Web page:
Sites designed with frames, whether in violation of Section 508 guideline (i) or not, simply need to be redesigned. Guideline (a) which requires text equivalents is very easy to fix. An image is only one HTML element that can take alternative text but, since it is the most common, it makes a fine example:

<img src="image.jpg" height="10" width="20">

Above is an image without alternative text (or a text equivalent). The solution is simple:

<img src="image.jpg" alt="replacement text" height="10" width="20">

The "alt" tag value should be replacement text for the graphic, not a description of the graphic. In browsers where the "alt" tag is implemented correctly according to standards (like Mozilla 1+ and Netscape 7), the "alt" tag value is not revealed on a mouse over [51]. In the event that the graphic is a place-holder or spacer, use the "alt" tag with a null value:

<img src="image.jpg" alt="" height="1" width="1">

Keep in mind, if you are designing according to Web standards, you should not need to use spacer graphics and null "alt" tags.

The biggest problem for those who have their "alt" tags in place but still fail to meet the automated Section 508 checkpoints is the pesky <input> missing a <label>. The W3C recommends the following syntax for <label>s:

<label for="age">Your Age: <input size="10" id="age" value="Age" /></label>

If the form uses a simple layout table, it may be necessary to make a small alteration which seems to function just as well:

<label for="age">Your Age: </label><input size="10" id="age" value="Age" />

The rule is that the value of the <label>'s "for" attribute identifies the <input>'s "id" attribute. In addition, "id"s can only be used once on a Web page. This means that if you have a series of radio inputs under one question, each <input> requires a unique <label> and "id":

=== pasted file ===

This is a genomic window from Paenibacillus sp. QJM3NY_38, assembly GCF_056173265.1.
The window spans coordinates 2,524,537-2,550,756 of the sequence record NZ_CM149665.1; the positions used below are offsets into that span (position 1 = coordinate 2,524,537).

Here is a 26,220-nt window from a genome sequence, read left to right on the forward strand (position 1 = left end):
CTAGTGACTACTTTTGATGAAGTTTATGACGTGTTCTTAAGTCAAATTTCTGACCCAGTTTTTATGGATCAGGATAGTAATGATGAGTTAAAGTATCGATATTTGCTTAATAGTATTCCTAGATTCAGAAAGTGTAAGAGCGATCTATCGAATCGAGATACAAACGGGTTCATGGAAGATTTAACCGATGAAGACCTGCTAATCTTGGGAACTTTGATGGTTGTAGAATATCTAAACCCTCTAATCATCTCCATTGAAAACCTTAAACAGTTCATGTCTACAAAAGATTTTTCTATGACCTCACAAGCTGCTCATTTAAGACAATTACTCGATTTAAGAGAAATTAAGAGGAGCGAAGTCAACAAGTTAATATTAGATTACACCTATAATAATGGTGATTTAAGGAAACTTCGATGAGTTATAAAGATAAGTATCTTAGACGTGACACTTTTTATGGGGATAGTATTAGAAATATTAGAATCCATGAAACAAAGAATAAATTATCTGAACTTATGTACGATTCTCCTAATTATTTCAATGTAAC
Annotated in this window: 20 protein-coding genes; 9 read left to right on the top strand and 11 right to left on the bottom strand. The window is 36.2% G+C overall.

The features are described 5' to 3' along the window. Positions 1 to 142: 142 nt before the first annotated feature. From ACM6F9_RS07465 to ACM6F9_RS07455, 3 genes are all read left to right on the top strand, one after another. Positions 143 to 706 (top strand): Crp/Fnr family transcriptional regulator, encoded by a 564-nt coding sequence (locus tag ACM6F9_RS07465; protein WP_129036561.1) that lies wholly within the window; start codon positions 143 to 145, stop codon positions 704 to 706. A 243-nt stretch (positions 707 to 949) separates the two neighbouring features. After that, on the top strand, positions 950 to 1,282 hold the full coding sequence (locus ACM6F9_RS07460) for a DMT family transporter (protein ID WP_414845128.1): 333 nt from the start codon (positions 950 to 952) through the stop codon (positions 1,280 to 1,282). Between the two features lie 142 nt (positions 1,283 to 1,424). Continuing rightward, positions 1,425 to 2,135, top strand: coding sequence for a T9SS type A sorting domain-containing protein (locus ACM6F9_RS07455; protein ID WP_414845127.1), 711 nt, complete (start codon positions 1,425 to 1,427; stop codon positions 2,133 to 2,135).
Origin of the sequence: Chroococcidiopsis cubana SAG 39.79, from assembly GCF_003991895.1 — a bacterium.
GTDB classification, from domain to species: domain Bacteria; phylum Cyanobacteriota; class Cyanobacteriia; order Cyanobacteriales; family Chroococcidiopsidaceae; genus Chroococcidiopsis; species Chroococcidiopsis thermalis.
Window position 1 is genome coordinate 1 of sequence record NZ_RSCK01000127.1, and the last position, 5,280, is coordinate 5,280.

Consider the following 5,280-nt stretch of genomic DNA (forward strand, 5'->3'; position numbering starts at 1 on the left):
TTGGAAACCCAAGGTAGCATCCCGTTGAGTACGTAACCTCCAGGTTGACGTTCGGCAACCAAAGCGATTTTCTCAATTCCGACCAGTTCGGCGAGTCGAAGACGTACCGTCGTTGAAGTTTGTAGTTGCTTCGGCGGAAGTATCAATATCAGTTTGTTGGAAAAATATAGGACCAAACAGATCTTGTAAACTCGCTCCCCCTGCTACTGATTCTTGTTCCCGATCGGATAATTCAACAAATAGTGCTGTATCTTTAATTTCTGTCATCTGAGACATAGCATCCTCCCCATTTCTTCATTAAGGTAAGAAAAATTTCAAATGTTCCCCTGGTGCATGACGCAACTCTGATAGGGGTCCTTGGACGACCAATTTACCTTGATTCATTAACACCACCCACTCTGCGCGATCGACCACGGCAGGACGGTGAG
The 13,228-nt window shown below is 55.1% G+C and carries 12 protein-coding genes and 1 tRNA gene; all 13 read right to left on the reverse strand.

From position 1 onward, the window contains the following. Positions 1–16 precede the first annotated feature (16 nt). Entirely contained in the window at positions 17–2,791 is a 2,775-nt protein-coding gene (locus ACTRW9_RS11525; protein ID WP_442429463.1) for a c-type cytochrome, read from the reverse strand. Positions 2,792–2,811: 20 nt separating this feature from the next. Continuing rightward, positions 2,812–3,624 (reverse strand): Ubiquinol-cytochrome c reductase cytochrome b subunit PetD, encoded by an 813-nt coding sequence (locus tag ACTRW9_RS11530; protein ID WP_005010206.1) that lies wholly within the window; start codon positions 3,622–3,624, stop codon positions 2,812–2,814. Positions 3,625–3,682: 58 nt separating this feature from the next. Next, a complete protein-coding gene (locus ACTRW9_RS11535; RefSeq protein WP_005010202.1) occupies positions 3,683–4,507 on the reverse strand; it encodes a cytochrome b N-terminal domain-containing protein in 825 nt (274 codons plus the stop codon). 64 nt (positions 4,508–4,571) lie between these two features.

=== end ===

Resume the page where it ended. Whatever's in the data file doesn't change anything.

<p>Your Age Range: </p>
<label for="a">20-25: <input type="radio" id="a" name="age" value="20-25" /></label>
<label for="b">25-30: <input type="radio" id="b" name="age" value="25-30" /></label>
<label for="c">30-35: <input type="radio" id="c" name="age" value="30-35" /></label>

While Section 508 automated checkpoints boil down to "alt" tags and <label>s, Section 508 as a whole is quite more than that. Make sure that satisfying the automated checkpoints is just one step on the path to satisfying all Section 508 guidelines.

Priority 1 automated checkpoints saw higher compliance levels than Section 508. In August, 7 institutions, or 23 percent, passed while in December only 6 institutions, or 19 percent, passed. Automated checkpoints for Priority 1 are similar to those for Section 508 with only one exception: input labels fall under Priority 2. The only Priority 1 error that doesn't suggest a redesign is in order is missing alternative text. Taking into account that 81 percent of academic library home pages lacked alternative text in December 2003 shows that there is much room for improvement.

In December, 14 institutions of the 29 that did not pass Section 508 automated checkpoints had 5 errors or less and 4 institutions had only one error. For these institutions this could simply be the result of carelessness—good intentions without the time to follow through.


Based on low levels of compliance with the basic principles of Web accessibility and the potential of legal threats, institutions need to take accessibility issues more seriously. While the impetus to do so should fall under the rubric of professional ethics rather than avoiding a legal threat, either reason will suffice. Much like issues involving copyright, librarians embrace, on ethical terms, the protection of intellectual property while, at the same time, the threat of litigation hangs over our heads. Ethics may be important but they are also cheap. Litigation, on the other hand, is expensive. On issues such as standards, librarians understand how ignoring cataloging standards could have a negative impact on accessing collections. Can we afford to ignore Web standards when doing so impacts accessibility?